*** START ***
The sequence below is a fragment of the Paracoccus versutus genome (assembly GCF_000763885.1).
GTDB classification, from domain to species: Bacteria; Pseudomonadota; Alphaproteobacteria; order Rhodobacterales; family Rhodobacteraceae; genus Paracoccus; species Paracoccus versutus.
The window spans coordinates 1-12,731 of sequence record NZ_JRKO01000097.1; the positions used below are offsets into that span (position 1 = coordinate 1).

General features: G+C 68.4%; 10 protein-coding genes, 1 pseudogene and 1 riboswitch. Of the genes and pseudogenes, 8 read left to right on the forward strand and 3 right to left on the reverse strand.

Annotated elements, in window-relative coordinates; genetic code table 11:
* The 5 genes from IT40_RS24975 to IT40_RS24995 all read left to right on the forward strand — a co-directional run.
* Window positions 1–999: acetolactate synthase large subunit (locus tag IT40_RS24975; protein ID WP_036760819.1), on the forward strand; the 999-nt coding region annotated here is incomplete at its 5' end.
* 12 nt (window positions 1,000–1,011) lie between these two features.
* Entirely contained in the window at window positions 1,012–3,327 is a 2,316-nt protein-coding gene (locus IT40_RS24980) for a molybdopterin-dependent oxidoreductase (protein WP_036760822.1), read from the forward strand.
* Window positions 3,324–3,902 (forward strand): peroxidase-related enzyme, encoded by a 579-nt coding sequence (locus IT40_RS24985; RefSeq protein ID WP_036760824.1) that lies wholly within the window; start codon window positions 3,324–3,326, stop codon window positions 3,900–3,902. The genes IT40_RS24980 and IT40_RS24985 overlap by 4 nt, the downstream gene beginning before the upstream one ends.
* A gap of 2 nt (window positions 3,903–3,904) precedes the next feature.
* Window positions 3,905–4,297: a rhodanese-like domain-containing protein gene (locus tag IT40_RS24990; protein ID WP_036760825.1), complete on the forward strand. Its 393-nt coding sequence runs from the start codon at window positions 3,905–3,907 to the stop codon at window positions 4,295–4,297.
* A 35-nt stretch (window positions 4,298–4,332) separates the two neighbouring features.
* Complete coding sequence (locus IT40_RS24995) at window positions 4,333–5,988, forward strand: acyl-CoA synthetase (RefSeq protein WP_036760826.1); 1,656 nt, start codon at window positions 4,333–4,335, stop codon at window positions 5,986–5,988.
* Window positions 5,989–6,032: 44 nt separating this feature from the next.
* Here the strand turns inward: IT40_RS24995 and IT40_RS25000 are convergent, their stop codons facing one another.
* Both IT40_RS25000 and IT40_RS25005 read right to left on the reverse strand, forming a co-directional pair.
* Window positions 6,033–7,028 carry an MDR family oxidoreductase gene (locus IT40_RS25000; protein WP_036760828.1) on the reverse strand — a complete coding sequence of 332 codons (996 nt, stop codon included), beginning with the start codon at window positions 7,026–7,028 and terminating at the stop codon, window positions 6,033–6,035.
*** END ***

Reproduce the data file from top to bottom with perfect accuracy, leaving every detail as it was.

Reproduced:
The sequence below is a fragment of the Paracoccus versutus genome (assembly GCF_000763885.1).
GTDB classification, from domain to species: Bacteria; Pseudomonadota; Alphaproteobacteria; order Rhodobacterales; family Rhodobacteraceae; genus Paracoccus; species Paracoccus versutus.
The window spans coordinates 1-12,731 of sequence record NZ_JRKO01000097.1; the positions used below are offsets into that span (position 1 = coordinate 1).

General features: G+C 68.4%; 10 protein-coding genes, 1 pseudogene and 1 riboswitch. Of the genes and pseudogenes, 8 read left to right on the forward strand and 3 right to left on the reverse strand.

Annotated elements, in window-relative coordinates; genetic code table 11:
* The 5 genes from IT40_RS24975 to IT40_RS24995 all read left to right on the forward strand — a co-directional run.
* Window positions 1–999: acetolactate synthase large subunit (locus tag IT40_RS24975; protein ID WP_036760819.1), on the forward strand; the 999-nt coding region annotated here is incomplete at its 5' end.
* 12 nt (window positions 1,000–1,011) lie between these two features.
* Entirely contained in the window at window positions 1,012–3,327 is a 2,316-nt protein-coding gene (locus IT40_RS24980) for a molybdopterin-dependent oxidoreductase (protein WP_036760822.1), read from the forward strand.
* Window positions 3,324–3,902 (forward strand): peroxidase-related enzyme, encoded by a 579-nt coding sequence (locus IT40_RS24985; RefSeq protein ID WP_036760824.1) that lies wholly within the window; start codon window positions 3,324–3,326, stop codon window positions 3,900–3,902. The genes IT40_RS24980 and IT40_RS24985 overlap by 4 nt, the downstream gene beginning before the upstream one ends.
* A gap of 2 nt (window positions 3,903–3,904) precedes the next feature.
* Window positions 3,905–4,297: a rhodanese-like domain-containing protein gene (locus tag IT40_RS24990; protein ID WP_036760825.1), complete on the forward strand. Its 393-nt coding sequence runs from the start codon at window positions 3,905–3,907 to the stop codon at window positions 4,295–4,297.
* A 35-nt stretch (window positions 4,298–4,332) separates the two neighbouring features.
* Complete coding sequence (locus IT40_RS24995) at window positions 4,333–5,988, forward strand: acyl-CoA synthetase (RefSeq protein WP_036760826.1); 1,656 nt, start codon at window positions 4,333–4,335, stop codon at window positions 5,986–5,988.
* Window positions 5,989–6,032: 44 nt separating this feature from the next.
* Here the strand turns inward: IT40_RS24995 and IT40_RS25000 are convergent, their stop codons facing one another.
* Both IT40_RS25000 and IT40_RS25005 read right to left on the reverse strand, forming a co-directional pair.
* Window positions 6,033–7,028 carry an MDR family oxidoreductase gene (locus IT40_RS25000; protein WP_036760828.1) on the reverse strand — a complete coding sequence of 332 codons (996 nt, stop codon included), beginning with the start codon at window positions 7,026–7,028 and terminating at the stop codon, window positions 6,033–6,035.